To Become an Amateur Radio Operator

Nine years after receiving a FRN (FCC Registration Number), I finally sat down for official examination to quality for a Ham Radio Technician Class license. The Featured Image shows one of the study materials used to prepare; alongside is the transceiver that will start my broadcasting journey. But nothing happens until the Federal Communications Commission issues a call sign, which with my name must appear in the agency’s online licensee database.

Before SARS-CoV-2 (severe acute respiratory syndrome Coronavirus 2)/COVID-19 mandates, I would have spent a day in a class, followed by the 35-question test. Scoring 74 percent answers correct is the minimum to pass. Locally, classes are as often as monthly—none during the pandemic lockdowns—and move about San Diego County.

But the FCC allows remote testing, which is an adaptation for which I will thank Coronavirus and responses to it—like masking, social distancing, or stay-at-home dictates. I studied on my own in preparation for today’s exam, offered for a mere $10, and the organizers generously let me sign up this morning for the late-afternoon test.

I want to thank all the amateur radio volunteers who made possible this opportunity, which took place over Zoom. These people surrender their valuable time to advance the radio art and to expand the Ham community.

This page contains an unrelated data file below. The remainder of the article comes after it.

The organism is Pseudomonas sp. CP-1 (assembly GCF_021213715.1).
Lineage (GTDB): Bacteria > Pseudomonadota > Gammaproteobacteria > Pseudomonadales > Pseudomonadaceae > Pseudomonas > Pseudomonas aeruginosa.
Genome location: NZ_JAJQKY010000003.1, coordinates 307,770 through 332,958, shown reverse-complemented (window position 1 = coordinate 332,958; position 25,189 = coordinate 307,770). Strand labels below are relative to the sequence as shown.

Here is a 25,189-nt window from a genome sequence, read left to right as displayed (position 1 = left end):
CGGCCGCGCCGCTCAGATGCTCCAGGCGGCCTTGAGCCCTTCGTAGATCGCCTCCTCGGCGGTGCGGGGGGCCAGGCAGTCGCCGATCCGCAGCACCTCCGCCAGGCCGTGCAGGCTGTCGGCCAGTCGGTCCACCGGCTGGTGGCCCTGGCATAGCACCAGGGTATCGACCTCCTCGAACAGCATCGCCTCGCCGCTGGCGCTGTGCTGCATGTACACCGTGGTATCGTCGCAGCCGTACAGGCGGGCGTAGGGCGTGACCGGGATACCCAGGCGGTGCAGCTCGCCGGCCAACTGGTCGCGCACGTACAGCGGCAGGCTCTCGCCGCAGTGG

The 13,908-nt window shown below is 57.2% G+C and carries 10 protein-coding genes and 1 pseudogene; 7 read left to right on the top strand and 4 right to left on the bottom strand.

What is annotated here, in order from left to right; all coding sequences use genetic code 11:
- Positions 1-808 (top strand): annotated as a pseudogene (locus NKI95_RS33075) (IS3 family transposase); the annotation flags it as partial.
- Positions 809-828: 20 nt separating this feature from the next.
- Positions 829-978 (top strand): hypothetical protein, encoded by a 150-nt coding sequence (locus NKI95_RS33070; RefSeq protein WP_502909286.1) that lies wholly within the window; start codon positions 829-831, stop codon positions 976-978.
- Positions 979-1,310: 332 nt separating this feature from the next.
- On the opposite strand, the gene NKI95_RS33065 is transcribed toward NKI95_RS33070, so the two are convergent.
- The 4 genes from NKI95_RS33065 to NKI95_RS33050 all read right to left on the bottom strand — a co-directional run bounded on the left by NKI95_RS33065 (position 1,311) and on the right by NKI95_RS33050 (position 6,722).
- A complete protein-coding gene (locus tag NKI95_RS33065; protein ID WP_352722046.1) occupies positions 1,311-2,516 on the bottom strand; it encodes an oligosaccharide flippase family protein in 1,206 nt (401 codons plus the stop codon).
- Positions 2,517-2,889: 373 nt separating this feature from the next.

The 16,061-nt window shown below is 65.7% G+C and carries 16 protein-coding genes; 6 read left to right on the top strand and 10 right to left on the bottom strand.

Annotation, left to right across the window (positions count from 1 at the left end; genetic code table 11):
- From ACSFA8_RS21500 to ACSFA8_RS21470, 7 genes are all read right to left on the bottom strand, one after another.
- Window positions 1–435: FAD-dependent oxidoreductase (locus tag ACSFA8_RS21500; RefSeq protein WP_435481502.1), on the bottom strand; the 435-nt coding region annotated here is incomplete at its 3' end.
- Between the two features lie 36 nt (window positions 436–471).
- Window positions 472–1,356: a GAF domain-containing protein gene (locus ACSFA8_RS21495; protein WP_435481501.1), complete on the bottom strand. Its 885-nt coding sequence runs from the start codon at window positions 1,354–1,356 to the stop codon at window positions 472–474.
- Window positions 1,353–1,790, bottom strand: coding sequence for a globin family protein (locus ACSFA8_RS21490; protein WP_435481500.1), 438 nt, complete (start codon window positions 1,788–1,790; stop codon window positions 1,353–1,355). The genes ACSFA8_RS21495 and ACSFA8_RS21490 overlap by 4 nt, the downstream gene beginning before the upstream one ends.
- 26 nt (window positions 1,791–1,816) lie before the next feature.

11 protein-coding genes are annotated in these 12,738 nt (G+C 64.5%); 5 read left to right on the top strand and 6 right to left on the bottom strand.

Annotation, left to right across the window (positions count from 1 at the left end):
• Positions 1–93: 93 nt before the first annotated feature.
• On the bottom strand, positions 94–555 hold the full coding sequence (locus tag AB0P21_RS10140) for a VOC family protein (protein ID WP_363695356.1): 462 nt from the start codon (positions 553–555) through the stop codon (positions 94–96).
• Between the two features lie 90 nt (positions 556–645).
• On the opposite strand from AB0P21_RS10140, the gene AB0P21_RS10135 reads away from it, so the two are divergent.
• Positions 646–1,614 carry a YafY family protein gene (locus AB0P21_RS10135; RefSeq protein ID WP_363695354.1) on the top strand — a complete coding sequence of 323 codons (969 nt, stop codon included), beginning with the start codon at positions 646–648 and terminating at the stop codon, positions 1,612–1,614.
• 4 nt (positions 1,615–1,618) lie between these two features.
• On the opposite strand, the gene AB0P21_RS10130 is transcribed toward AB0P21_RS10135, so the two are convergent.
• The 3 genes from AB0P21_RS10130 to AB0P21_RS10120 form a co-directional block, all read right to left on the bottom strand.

I chuckled at the precaution process, such as using my laptop webcam to do a 360-degree survey of my office (hey, you can’t have someone unseen whispering answers). By way of screen sharing, my 16.2-inch MacBook Pro was examined, too, for things like open browser tabs (where some cheater could, say, Google answers). After satisfying several sharp-eyed Hams about my testing integrity, I logged into an online exam, which they could observe me answering through screen sharing.

I passed and signed some paperwork. Training is next step and studying for the next level of license, General. Just because I haven’t taken a class doesn’t mean I shouldn’t or won’t. Hands-on experience is everything.

Update, May 10, 2022: The FCC issued my call sign.

Photo vitals, aperture manually set: f/4, ISO 1000, 1/15 sec, 28mm; 9:09 p.m. PDT; Leica Q2.